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Jun 20

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Homeless. Please help

Sleeping rough

You have to sleep rough before being eligible for a place in a shelter

Homeless. Please help

My name is Shaun Ashley and I’m a current resident at the YMCA hostel in Hornsey. I know from personal experience there’s a huge problem with the current housing situation, which means there are too many homeless.
Even the process of getting into a hostel is difficult and I’m going to tell you how I went from a flat, to a friend’s sofa, to the street, before getting a roof over my head.

My journey to Hornsey YMCA started over a year ago in North West London, Neasden, with me facing eviction from my flat in two months time. I contacted my local Citizen’s Advice bureau, and they informed me I had to go to the Council’s housing department.

The YMCA was founded in 1844 and the Crouch End YMCA in 1903

However a chat with a housing specialist there soon confirmed I was in a  real ‘Catch 22′ situation – because I had part-time work the council could not help me, but because it was low income work I could not afford a private rental.

I was working as a retail assistant at Wembley and Emirates stadiums, and also eligible for benefit. Yet there were few private landlords accepting housing benefit.

I carried on looking for accommodation, but found nothing. Eviction date came and I ended up at friends’ houses, but I knew I could not be sofa surfing forever. I had already self-referred to my local homeless organisation, Cricklewood Homeless Shelter, and got myself on their waiting list, and they sent someone to come and visit me to confirm my situation.

But as they have no shelter at all in that area, I was shipped out to Farringdon.

You have to sleep on the street before they’ll let you in a shelter

The Farringdon shelter  is called ‘Second Night Out’. To qualify for residence you have to sleep rough for at least a night, though in reality it is a lot longer.

Someone from the council needs to then come and find you on the streets and give you a ‘chain number’, which allows you to gain entry to Second Night Out. If the council has not been informed of where you’re sleeping, they won’t find you or be aware of your situation.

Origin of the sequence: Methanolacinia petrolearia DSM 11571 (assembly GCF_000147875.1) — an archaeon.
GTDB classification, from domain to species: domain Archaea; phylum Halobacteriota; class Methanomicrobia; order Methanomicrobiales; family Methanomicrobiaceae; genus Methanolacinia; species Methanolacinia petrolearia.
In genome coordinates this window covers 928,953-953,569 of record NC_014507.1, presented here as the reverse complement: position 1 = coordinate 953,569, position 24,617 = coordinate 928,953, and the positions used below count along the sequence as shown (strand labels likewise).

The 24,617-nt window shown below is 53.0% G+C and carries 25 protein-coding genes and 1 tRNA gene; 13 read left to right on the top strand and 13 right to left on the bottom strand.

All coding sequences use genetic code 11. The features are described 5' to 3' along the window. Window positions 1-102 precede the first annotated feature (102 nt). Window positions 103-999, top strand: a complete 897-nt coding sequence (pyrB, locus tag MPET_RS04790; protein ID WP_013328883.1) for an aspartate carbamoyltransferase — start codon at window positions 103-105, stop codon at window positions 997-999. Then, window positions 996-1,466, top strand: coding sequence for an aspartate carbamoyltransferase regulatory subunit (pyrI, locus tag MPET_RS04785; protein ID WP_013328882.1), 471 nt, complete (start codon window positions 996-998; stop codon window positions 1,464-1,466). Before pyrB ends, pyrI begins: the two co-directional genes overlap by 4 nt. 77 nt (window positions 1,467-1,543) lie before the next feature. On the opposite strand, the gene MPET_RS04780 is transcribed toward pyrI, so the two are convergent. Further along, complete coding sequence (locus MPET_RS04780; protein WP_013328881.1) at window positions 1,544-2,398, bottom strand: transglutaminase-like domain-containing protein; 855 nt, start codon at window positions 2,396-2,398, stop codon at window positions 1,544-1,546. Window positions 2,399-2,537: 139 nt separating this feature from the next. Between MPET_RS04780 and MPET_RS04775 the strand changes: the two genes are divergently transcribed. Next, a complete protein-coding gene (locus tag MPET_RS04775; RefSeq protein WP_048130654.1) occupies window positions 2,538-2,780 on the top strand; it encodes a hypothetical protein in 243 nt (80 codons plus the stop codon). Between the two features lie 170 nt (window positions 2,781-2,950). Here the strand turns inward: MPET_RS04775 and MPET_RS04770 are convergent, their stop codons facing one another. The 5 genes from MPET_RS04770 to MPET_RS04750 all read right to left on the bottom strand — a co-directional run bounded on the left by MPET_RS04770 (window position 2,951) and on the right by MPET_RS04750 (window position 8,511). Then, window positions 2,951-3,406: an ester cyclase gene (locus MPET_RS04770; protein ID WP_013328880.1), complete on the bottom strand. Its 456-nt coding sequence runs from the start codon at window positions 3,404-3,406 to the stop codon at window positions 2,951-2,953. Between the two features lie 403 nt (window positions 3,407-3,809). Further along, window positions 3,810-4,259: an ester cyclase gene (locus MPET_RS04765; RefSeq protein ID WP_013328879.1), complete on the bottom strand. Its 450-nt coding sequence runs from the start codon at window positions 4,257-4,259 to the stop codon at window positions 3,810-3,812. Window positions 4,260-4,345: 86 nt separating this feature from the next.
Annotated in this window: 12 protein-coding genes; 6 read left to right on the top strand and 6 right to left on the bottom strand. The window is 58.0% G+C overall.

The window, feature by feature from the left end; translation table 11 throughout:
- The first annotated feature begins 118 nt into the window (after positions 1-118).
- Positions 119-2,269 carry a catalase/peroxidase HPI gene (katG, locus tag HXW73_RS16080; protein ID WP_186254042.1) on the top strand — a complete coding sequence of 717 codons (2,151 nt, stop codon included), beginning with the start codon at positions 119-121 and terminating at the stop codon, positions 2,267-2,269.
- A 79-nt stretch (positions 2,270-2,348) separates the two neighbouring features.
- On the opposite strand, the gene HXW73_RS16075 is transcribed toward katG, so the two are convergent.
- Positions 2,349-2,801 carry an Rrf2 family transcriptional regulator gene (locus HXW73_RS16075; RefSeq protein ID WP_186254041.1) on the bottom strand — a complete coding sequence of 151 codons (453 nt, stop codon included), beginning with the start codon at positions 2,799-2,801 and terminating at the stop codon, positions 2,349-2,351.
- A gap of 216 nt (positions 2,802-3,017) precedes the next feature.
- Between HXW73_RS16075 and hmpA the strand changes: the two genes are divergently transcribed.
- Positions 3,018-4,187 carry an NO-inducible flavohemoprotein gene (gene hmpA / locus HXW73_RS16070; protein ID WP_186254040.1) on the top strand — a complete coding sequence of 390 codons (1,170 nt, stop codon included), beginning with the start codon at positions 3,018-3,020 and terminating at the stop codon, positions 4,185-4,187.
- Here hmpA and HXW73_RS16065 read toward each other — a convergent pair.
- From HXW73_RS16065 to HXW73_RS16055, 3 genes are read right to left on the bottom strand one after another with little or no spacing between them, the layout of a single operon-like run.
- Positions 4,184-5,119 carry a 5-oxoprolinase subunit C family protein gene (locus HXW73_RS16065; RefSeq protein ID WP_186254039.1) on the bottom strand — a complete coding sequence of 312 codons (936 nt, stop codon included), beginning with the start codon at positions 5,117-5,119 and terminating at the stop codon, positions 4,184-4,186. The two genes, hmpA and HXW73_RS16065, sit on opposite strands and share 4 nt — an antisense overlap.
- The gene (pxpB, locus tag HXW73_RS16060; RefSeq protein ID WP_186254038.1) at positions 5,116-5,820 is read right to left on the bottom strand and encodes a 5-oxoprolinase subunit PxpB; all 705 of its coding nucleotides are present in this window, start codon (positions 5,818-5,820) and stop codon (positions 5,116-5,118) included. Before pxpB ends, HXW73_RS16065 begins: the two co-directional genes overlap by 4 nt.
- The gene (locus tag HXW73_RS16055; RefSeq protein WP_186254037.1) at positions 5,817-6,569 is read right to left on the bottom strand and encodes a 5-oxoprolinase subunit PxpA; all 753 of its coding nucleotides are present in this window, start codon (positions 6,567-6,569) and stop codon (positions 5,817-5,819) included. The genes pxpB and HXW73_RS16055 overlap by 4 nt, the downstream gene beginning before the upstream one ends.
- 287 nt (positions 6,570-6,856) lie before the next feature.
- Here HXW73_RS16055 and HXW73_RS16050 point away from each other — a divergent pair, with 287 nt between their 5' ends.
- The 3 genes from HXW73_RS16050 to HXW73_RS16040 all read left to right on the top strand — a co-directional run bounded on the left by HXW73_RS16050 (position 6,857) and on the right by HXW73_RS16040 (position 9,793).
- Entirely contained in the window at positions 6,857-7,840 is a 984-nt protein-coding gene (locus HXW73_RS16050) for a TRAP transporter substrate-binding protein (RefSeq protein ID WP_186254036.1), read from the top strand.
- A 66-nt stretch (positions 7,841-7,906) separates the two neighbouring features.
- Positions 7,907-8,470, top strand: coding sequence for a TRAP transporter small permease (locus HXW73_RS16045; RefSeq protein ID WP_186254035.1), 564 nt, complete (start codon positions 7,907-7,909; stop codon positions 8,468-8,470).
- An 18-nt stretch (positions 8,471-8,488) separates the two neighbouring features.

If you have not been homeless before, this process is not common knowledge.  Or if you were mentally incapable you wouldn’t  necessarily know how this system works.

I myself was one week on the streets, which  is a short time compared with others.

Thirty strangers in a room and your possessions locked up for safety

At ‘Second Night Out’ you have to lock your possessions in a cupboard and reside in a room with 30 strangers  from all kinds of background. The shelter included people I wouldn’t normally mix with, such as drug users and prostitutes. The hygiene was vile, among other problems.

The men and women are all in the same space, though sometimes the women slept in the offices if they felt more comfortable with that.

I was supposed to be in the hostel a maximum of two weeks, yet was there about two months. While I was there I was busy doing research into which private landlords would accept me and interacting with staff to work out how the housing system works.

I had to go back to sofa surfing when I was kicked out for fighting

But before I got anywhere, I was kicked out of Second Night Out for fighting. I had tried to get fresh clothes from where they were locked away in the office and came back to find the clothes I’d been wearing before had been thrown on the floor by someone else.

The police were called and I had to leave.

I ended up back in Brent, on a friend’s sofa all over again. It was a month, with no further developments from CHC. Again I started researching  myself, and going on Gumtree.

One day I phoned YMCA and they told me to come down and have an interview. I had to get there within the hour. That was a year ago.

The Tottenham Lane hostel offers ‘move on accommodation’ for 157 residents aged 18 to 35

I conclude from my experience there are just not enough shelters for homeless people in North London.

Some councils use churches for people to sleep in, but I don’t agree with that solution. Me personally, I don’t want to sleep in a religious environment and then move around with baggage day in day out, travelling first thing in the morning just to find somewhere to wash my skin. You see, the housing associations have showers for the homeless but no sleeping facilities, the church is the other way round.

It doesn’t make any sense.

 

A number of young people talked to us about hostel living at a workshop we ran at the Hornsey YMCA in early 2013. We are particularly grateful to Shaun for this honest insight and to Help A Capital Child for funding the training programme. Our organisation offers competitively-priced journalism training on an ongoing basis. 

Homelessness in 2013 is the highest in five years and rose 6% in the last year. If you need independent advice visit shelter.org.uk/advice or call Shelter’s free helpline on 0808 800 4444. 

 

 

 

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Permanent link to this article: http://dandelionproject.org/pub/homeless-please-help/

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